Space Science & Space Physics Research Spotlight

Venus's Unexpected, Electrifying Water Loss

New research shows that an electric field surrounding Venus is stripping its atmosphere of water—and the same phenomenon may plague exoplanets scientists hope might be habitable.

Source: Geophysical Research Letters

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Billions of years ago, when the solar system was young, you might have mistaken Venus for Earth at a glance—both planets were home to life-sustaining water.

Venus lost that water long ago, and scientists generally place the blame on the solar wind. The electric field carried by the solar wind penetrated Venus’s ionosphere, stripping away its ions—including water group species like oxygen and hydrogen.

However, this isn’t the only way that Venus might have dried out. A different mechanism involves how an electric field could be generated from the movement of electrons, even while gravity pulls the ions downward. The field could make it easier for water’s constituent atoms to be lost to space: It could fling hydrogen ions away from the planet at escape velocity, and it might give a considerable boost to the heavier oxygen ions as well.

Now Collinson et al. have made the first definitive measurement of this electric field, and their results show it may indeed have played a larger role than previously thought. The results may even force scientists to downgrade prospects for water on exoplanets thought to be habitable.

The researchers used data from the European Space Agency’s Venus Express probe, which arrived at the planet in 2006 and operated until it ran out of propellant and sank into the atmosphere in 2014. The team chose orbits where the satellite flew over Venus’s North Pole on every orbit. This allowed the probe to measure the strength of the electric field associated with the planet’s magnetic field lines.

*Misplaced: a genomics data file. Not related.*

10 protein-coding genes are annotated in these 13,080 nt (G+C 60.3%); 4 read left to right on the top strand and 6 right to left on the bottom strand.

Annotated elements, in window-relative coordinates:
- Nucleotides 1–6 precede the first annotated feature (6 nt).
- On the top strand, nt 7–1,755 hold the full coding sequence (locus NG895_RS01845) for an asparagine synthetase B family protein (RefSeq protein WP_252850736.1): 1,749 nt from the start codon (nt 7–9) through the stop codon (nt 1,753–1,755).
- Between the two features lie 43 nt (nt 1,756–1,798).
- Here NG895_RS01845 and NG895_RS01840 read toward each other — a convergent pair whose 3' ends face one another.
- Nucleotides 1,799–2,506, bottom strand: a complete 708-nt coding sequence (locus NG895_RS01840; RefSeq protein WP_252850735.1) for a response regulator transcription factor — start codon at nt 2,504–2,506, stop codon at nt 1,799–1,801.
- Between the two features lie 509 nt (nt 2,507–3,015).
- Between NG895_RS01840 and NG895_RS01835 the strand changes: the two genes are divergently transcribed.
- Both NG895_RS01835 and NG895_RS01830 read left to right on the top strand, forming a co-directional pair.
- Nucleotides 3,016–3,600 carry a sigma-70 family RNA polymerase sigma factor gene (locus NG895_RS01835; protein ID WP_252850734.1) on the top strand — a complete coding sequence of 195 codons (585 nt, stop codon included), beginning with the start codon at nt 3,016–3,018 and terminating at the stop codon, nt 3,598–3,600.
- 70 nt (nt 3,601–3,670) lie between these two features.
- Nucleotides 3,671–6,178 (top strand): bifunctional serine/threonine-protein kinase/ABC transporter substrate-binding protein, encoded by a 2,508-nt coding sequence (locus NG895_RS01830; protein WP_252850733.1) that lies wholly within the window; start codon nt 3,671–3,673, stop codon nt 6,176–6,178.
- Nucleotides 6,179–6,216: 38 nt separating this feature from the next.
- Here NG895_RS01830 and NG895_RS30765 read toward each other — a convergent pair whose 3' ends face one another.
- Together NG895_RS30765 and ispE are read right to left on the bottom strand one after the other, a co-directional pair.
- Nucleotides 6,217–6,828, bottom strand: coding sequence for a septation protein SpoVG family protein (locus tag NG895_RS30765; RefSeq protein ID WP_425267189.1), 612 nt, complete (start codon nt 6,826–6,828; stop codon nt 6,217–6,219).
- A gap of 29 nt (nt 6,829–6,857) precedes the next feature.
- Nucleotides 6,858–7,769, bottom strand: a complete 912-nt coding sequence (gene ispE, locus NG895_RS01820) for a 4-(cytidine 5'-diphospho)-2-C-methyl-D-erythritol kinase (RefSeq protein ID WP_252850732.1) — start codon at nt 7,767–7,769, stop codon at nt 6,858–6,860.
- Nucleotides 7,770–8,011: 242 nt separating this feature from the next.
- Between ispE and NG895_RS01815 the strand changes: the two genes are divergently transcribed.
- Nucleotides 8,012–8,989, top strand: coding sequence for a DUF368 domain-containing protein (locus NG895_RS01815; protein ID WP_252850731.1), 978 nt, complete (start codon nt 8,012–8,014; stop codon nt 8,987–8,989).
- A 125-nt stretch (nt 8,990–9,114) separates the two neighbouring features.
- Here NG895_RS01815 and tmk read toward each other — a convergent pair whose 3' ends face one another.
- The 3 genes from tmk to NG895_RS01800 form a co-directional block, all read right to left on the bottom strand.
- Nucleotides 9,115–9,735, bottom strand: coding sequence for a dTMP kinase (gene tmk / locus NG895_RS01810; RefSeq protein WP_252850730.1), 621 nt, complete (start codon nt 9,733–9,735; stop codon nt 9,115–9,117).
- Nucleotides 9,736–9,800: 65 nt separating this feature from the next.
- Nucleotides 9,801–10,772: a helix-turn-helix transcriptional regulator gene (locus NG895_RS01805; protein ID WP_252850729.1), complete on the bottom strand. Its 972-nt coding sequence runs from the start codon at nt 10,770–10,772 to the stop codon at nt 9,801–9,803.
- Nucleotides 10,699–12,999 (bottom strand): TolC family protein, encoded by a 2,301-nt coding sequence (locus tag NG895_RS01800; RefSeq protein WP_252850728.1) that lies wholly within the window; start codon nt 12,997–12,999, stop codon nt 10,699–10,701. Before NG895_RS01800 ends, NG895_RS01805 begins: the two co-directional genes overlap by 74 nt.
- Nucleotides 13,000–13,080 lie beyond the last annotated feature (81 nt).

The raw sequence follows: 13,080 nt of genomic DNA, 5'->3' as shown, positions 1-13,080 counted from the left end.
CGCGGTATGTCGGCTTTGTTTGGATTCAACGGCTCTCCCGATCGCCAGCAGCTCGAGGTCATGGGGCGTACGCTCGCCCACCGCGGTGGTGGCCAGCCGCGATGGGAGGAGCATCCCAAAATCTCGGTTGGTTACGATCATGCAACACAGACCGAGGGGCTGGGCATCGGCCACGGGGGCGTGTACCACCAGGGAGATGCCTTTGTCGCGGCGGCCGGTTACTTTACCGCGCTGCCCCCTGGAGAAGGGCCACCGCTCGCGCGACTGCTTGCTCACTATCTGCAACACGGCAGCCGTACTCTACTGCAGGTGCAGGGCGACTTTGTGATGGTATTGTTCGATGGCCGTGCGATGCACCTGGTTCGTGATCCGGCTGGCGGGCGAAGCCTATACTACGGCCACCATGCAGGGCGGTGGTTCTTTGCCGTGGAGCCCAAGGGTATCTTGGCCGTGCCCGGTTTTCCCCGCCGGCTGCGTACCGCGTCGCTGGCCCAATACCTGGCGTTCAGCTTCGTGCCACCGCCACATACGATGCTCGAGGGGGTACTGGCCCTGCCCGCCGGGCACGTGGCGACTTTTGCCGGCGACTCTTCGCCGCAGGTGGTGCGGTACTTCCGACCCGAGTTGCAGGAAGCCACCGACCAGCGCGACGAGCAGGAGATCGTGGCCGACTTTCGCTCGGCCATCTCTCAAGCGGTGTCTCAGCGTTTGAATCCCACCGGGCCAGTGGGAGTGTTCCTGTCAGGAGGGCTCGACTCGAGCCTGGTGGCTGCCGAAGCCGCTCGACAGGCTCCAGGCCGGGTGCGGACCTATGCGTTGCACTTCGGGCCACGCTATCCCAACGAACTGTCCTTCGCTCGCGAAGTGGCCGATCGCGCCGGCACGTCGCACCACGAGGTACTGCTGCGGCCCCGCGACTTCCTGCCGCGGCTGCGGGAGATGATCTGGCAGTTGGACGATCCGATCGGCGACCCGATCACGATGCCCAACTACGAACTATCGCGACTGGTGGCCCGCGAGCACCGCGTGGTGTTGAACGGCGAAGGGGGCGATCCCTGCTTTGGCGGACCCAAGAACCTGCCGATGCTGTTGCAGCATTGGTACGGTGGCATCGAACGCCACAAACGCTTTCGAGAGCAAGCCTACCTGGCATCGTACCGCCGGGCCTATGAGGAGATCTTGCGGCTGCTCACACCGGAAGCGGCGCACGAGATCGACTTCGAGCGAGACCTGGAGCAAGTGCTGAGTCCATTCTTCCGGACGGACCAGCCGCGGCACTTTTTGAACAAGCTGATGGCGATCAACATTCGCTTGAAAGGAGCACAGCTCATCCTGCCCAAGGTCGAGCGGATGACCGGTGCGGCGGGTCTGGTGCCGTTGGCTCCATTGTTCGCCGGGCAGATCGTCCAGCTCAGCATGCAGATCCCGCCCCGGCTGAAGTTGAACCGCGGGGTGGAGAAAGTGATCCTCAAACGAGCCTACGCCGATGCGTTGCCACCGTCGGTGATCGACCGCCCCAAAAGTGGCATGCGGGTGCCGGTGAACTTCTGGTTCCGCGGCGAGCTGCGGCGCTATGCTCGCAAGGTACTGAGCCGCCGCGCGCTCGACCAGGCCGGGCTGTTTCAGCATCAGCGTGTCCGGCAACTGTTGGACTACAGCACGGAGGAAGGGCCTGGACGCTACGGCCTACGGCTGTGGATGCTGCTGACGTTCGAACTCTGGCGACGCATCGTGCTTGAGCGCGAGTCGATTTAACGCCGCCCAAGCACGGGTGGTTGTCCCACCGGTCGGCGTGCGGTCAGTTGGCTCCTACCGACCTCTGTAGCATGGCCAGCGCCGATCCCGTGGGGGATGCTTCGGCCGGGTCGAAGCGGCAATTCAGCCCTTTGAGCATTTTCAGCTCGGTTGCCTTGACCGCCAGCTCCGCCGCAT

The authors were surprised to find just how much potential the electric field had: roughly 10 volts, strong enough to fling not only hydrogen ions but also oxygen atoms into space. For context, that’s at least 5 times stronger than the equivalent field in Earth’s ionosphere. The team suspects this could be because Venus is closer to the Sun and receives more ionizing radiation, and some preliminary modeling supports that conclusion.

If true, the discovery could be bad news for the dozens of potentially habitable exoplanets that NASA’s Kepler satellite has discovered. Although these planets are in the “Goldilocks zone”—situated at the right distance from their star to support water—in Kepler’s sample of systems, that zone tends to be closer to their stars because those planets are easier to detect. If they too have strong electric winds like Venus, they may be more likely to share its bone-dry, lifeless fate. (Geophysical Research Letters, doi:10.1002/2016GL068327, 2016)

—Mark Zastrow, Freelance Writer

Citation: Zastrow, M. (2016), Venus’s unexpected, electrifying water loss, Eos, 97, doi:10.1029/2016EO056037. Published on 20 July 2016.
© 2016. The authors. CC BY-NC-ND 3.0
  • wd73383

    No doubt human caused.

  • davidlaing

    This is clever, but there is a much more compelling argument that has been generally ignored. That is the fact that Earth has a massive natural satellite, Moon, that holds Earth’s rotational axis at 23.3 ± 1.2 degrees from a perpendicular to the plane of the ecliptic. No other planet in the Solar System, Venus included, has such a satellite. This stabilizing effect of Moon, of course, has effectively prevented Earth’s polar regions from 24/7 irradiation by Sun during the solstices, which would definitely have happened with obliquities close to 90 degrees, and which would definitely have led to the evaporation and dissociation of surface water, i.e., oceans. This is well-documented by the extremely high deuterium to hydrogen ratio of Venusian water as opposed to Earth water (hydrogen is twice as easily “strippable” to escape velocity than is deuterium). Venus and also Mars, which also has a much higher D/H ratio than Earth, were obviously placed in such a situation, probably several times in its past, and Earth wasn’t, so Venus and Mars lost their water, and Earth didn’t. Ergo, a massive natural satellite is prerequisite to the preservation of planetary water, and hence to the development of life on that planet.